CAIRO — Egyptian women are growing increasingly angry and militant as they deal with one of the unintended consequences of the Arab Spring: an epidemic of sexual assault that law enforcement has failed to contain.
The backlash, which includes self-defense courses for women and even threats of violent retaliation, is fueled by ultraconservative Islamists who suggest that women invite assault by attending anti-government protests where they mix with men.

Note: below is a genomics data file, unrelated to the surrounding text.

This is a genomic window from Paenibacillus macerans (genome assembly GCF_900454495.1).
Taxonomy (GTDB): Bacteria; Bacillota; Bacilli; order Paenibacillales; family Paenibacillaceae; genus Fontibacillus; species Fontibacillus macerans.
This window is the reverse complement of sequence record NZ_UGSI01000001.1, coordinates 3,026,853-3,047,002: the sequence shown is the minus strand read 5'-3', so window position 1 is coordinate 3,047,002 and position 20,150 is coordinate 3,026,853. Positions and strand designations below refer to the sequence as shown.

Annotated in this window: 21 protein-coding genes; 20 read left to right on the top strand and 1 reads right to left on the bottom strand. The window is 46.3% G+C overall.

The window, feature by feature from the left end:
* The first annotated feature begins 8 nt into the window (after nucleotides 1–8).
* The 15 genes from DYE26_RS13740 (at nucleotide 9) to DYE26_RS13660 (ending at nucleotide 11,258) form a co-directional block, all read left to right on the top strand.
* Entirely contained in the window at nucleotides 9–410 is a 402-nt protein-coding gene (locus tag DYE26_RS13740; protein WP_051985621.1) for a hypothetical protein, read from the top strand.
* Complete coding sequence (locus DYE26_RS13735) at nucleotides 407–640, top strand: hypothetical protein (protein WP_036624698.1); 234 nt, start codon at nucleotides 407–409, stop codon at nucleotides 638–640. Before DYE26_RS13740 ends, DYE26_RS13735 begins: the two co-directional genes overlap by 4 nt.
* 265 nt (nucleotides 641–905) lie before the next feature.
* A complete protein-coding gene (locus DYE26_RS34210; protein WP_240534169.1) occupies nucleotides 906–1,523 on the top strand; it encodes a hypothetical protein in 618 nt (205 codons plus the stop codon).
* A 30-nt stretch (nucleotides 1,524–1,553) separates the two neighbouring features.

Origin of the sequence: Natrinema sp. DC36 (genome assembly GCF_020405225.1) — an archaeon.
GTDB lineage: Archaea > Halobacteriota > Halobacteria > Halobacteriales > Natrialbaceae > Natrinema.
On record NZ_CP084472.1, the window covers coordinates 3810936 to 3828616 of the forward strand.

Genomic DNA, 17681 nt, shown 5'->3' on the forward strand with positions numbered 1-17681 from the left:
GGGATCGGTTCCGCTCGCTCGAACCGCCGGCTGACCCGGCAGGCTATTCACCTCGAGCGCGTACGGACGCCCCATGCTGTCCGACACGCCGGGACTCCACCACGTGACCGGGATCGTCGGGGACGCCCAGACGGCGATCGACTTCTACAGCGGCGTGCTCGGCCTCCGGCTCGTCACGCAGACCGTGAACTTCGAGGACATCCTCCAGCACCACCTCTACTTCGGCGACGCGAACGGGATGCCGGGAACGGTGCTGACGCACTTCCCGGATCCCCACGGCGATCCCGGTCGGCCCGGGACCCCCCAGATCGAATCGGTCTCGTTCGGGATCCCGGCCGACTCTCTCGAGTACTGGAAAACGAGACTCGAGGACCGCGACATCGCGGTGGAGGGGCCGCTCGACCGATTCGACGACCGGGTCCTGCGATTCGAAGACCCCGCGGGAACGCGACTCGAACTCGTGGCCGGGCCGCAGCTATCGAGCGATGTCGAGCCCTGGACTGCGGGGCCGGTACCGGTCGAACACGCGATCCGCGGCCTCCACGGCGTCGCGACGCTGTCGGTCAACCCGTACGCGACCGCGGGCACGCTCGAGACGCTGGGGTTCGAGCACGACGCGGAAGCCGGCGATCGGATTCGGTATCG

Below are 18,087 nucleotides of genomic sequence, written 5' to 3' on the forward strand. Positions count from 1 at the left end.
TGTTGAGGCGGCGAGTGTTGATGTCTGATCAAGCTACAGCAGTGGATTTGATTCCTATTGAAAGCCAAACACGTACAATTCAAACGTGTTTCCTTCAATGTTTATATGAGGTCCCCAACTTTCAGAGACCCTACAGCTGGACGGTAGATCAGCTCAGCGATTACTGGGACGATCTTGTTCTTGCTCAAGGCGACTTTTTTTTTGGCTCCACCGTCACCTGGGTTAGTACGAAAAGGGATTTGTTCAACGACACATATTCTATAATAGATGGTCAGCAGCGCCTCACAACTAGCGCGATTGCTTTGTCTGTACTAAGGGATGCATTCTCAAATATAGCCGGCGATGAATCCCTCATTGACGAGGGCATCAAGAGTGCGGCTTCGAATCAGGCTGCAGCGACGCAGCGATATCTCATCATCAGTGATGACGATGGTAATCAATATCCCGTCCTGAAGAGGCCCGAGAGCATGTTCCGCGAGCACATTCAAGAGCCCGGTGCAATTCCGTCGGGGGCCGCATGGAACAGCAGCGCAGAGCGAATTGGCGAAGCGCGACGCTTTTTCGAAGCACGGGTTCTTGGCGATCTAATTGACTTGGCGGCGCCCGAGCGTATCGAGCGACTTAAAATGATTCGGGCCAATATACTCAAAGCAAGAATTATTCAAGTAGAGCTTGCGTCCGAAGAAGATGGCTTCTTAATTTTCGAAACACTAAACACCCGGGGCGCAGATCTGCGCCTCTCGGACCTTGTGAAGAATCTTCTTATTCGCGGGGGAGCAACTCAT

At marches against sexual harassment in Cairo, women have brandished kitchen knives in the air. Stenciled drawings on building walls depict girls fighting off men with swords. Signs threaten to “cut off the hand” of attackers.
The reaction comes at a particularly heated moment. While the latest wave of demonstrations against President Mohammed Morsi’s rule has cooled in recent days, large protests have grown increasingly violent.